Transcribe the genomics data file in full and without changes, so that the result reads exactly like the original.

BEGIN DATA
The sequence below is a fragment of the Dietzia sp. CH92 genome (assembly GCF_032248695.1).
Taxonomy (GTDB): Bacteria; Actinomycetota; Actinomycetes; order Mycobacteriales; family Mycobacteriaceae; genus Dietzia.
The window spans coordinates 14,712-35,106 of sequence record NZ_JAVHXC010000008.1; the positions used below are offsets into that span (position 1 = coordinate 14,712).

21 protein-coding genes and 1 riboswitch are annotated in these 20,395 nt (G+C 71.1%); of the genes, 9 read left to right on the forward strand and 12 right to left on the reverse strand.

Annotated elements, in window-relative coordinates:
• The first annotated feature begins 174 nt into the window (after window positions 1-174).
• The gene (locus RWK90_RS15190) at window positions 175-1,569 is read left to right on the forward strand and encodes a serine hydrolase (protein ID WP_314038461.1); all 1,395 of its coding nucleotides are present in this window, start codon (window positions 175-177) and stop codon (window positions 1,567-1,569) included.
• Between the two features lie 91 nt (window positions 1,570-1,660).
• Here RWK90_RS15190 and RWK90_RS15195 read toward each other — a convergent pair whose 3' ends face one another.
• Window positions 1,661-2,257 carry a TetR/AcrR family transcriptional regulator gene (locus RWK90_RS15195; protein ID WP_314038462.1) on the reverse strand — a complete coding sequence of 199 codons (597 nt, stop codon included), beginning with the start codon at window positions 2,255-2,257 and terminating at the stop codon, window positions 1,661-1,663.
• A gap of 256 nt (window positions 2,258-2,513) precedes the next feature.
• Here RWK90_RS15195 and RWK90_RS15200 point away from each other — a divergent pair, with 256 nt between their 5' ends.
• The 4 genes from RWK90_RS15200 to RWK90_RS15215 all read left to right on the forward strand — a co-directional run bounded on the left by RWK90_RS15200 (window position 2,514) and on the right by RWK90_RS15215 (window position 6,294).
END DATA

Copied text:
The sequence below is a fragment of the Dietzia sp. CH92 genome (assembly GCF_032248695.1).
Taxonomy (GTDB): Bacteria; Actinomycetota; Actinomycetes; order Mycobacteriales; family Mycobacteriaceae; genus Dietzia.
The window spans coordinates 14,712-35,106 of sequence record NZ_JAVHXC010000008.1; the positions used below are offsets into that span (position 1 = coordinate 14,712).

21 protein-coding genes and 1 riboswitch are annotated in these 20,395 nt (G+C 71.1%); of the genes, 9 read left to right on the forward strand and 12 right to left on the reverse strand.

Annotated elements, in window-relative coordinates:
• The first annotated feature begins 174 nt into the window (after window positions 1-174).
• The gene (locus RWK90_RS15190) at window positions 175-1,569 is read left to right on the forward strand and encodes a serine hydrolase (protein ID WP_314038461.1); all 1,395 of its coding nucleotides are present in this window, start codon (window positions 175-177) and stop codon (window positions 1,567-1,569) included.
• Between the two features lie 91 nt (window positions 1,570-1,660).
• Here RWK90_RS15190 and RWK90_RS15195 read toward each other — a convergent pair whose 3' ends face one another.
• Window positions 1,661-2,257 carry a TetR/AcrR family transcriptional regulator gene (locus RWK90_RS15195; protein ID WP_314038462.1) on the reverse strand — a complete coding sequence of 199 codons (597 nt, stop codon included), beginning with the start codon at window positions 2,255-2,257 and terminating at the stop codon, window positions 1,661-1,663.
• A gap of 256 nt (window positions 2,258-2,513) precedes the next feature.
• Here RWK90_RS15195 and RWK90_RS15200 point away from each other — a divergent pair, with 256 nt between their 5' ends.
• The 4 genes from RWK90_RS15200 to RWK90_RS15215 all read left to right on the forward strand — a co-directional run bounded on the left by RWK90_RS15200 (window position 2,514) and on the right by RWK90_RS15215 (window position 6,294).